# By the numbers

Remember the old commercial for Trident sugarless gum?  “Four out of five dentists surveyed recommend sugarless gum for their patients who chew gum.”

Here’s the way my mind works.  When I heard that line, I always wanted to know: (a) whether that meant they only surveyed five dentists, (b) whether the dentists were paid for their opinion,  and (c) why the fifth dentist didn’t recommend sugarless gum.

Did that dentist know something we should know?

These days, while teaching a required course in research and statistics, I’ve been reminded of how numbers can be used to influence or deceive.  I know that the majority of my students have no intention of ever being researchers.  But I suspect that most of them will at some point be involved in conversations where a bit of savvy with numbers — what some call “numeracy” — would be helpful.

Thus, I’ve decided to put up an occasional post to foster numeracy.  Maybe that seems like a strange thing to include on a blog like this one.  But I firmly believe that to be intelligent participants in important conversations, in which numbers and stats are likely to be bandied about, Christians need an intuitive grasp of how numbers work.

And besides, it’s fun.

Well, to me, anyway.

So, for our first numeracy post, here’s an example for all you Kohl’s shoppers out there.  One of their regular promotional gimmicks is called “Kohl’s cash”: for every \$50 you spend, you receive a certificate worth \$10 toward your next purchase.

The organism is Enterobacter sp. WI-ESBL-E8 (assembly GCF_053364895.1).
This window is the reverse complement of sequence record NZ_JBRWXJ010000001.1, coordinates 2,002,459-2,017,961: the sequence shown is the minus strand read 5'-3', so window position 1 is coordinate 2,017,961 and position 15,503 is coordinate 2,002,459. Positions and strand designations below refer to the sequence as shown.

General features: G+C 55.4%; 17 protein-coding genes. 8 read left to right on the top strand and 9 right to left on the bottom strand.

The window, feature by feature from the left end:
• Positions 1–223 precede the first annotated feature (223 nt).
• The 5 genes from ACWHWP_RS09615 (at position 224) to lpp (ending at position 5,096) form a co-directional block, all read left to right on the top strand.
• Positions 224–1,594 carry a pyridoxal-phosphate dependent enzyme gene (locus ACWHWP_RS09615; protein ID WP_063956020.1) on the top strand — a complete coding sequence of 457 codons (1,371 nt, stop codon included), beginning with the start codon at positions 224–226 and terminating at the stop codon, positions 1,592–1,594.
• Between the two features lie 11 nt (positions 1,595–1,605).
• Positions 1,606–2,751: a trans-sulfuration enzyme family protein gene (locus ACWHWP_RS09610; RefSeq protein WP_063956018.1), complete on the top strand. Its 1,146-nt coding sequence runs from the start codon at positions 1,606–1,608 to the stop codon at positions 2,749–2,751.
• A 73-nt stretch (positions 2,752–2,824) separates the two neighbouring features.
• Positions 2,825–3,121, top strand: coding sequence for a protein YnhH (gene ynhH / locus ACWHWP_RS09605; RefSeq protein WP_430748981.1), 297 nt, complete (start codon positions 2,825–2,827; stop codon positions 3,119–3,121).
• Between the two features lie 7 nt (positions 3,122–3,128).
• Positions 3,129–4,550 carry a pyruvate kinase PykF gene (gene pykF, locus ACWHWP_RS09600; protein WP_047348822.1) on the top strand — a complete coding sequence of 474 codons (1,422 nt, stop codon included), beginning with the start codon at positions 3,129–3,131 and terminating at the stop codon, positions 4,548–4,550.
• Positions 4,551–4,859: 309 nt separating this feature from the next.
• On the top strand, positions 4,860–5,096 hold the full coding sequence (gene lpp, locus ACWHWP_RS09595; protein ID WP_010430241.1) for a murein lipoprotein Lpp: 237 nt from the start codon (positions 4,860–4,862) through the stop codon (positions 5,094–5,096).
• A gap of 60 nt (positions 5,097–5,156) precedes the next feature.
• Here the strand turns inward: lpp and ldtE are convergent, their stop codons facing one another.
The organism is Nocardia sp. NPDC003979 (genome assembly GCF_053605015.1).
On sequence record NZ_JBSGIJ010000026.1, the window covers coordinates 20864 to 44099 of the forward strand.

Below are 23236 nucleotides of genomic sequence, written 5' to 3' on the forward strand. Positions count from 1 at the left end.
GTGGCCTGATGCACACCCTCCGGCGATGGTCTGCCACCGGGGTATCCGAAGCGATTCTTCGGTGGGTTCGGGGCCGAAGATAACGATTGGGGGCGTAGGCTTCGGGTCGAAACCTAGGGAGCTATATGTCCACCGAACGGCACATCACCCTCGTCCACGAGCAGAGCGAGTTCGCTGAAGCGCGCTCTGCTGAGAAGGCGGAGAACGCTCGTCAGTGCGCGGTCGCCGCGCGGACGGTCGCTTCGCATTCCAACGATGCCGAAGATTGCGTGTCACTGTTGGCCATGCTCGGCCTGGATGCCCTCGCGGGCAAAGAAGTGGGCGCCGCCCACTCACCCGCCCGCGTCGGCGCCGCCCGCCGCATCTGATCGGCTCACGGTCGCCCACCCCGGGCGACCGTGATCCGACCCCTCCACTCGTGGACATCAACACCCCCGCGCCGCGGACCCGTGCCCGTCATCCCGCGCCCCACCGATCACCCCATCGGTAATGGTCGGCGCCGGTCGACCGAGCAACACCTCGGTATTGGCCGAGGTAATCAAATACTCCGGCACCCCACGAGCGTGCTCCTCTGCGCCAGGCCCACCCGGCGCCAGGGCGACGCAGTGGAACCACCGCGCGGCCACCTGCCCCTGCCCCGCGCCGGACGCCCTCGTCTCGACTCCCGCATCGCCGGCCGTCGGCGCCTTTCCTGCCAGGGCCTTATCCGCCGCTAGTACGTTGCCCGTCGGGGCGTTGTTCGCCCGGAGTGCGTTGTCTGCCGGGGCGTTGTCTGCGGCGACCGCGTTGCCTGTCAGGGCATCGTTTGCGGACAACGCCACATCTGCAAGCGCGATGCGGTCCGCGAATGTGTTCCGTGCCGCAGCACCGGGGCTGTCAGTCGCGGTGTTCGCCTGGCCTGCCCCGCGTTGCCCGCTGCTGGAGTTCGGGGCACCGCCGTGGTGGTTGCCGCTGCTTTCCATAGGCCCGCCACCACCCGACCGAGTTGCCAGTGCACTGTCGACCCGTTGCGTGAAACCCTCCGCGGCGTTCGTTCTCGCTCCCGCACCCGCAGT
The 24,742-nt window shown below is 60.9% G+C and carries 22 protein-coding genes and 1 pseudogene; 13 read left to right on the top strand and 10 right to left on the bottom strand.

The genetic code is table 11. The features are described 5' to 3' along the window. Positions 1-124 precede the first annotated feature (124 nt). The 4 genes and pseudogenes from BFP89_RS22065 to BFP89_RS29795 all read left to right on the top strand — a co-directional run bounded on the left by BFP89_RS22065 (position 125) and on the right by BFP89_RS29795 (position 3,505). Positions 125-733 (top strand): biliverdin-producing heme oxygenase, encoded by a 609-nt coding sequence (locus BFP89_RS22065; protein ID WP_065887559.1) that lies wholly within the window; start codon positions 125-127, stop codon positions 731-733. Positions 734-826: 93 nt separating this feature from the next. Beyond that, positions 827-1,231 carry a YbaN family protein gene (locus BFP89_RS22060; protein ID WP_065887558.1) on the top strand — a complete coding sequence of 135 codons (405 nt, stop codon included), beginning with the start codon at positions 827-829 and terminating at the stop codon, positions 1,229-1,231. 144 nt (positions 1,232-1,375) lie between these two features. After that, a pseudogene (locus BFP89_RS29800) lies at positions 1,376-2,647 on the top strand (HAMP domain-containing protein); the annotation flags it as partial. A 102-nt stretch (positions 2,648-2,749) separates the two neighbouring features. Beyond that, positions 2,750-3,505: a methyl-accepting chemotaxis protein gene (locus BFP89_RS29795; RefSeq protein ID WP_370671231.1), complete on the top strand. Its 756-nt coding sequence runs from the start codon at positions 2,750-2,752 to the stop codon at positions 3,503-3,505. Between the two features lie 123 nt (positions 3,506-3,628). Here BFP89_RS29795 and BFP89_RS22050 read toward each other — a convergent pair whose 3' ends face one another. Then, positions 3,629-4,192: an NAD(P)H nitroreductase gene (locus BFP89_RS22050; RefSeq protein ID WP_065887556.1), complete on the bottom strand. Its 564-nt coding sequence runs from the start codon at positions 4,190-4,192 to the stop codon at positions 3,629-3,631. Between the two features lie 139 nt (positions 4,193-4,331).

Question: Getting \$10 in Kohl’s cash after a \$50 purchase is equivalent to a discount of what percent?  (I apologize to all of you who still flinch at word problems in math.)

I recently put this question to my students.  Many immediately answered, “20 percent.”  And many others, sensing some kind of trick, said nothing.  But the correct answer (ignoring sales tax) is just under 17 percent.

Why?  Because the \$10 is only good on the next purchase, for which you will have to spend at least another \$10.  That means your minimum outlay is \$60, not \$50.

And \$60 is being optimistic.  Think about it.  You’re standing in the store with, say, \$40 worth of goods.  You say to yourself, “Hey, I might as well buy something else to get it to \$50.   After all, I’m going to get \$10 back, so it will almost be like getting it for free.”  (Nope.  Not really.)

So you find something you weren’t really going to buy, so you can get the Kohl’s cash.  It’s not exactly \$10, so now your bill is more like \$55.  But still, you’re happy to get your certificate!

And when you go back to the store to redeem it (assuming you haven’t forgotten and let it expire!), you don’t spend exactly \$10 — again, maybe something more like \$15.  Your total outlay is now \$70.  And your “discount” after you get your 10 bucks back?  It’s down to 14 percent.

Kohl’s, of course, knows this.  It must work for them, or they wouldn’t do it.  (Face it, they’re not exactly giving away free money out of the goodness of their corporate heart.)

Here’s the bottom line, if you want the best deal.  Do you have less than \$50 of merchandise on your shopping list?  Then think very carefully about whether it’s worth spending extra just to get the Kohl’s cash, especially if it means adding something you weren’t going to buy.  “But it’s almost free!” is an illusion that’s likely to push you into buying something you don’t need.

And if you have more \$60 worth to buy, just spend \$50 now, and come back with the certificate to get the rest.  Resist the temptation to buy more.

A little numeracy can go a long way.  Let the buyer beware.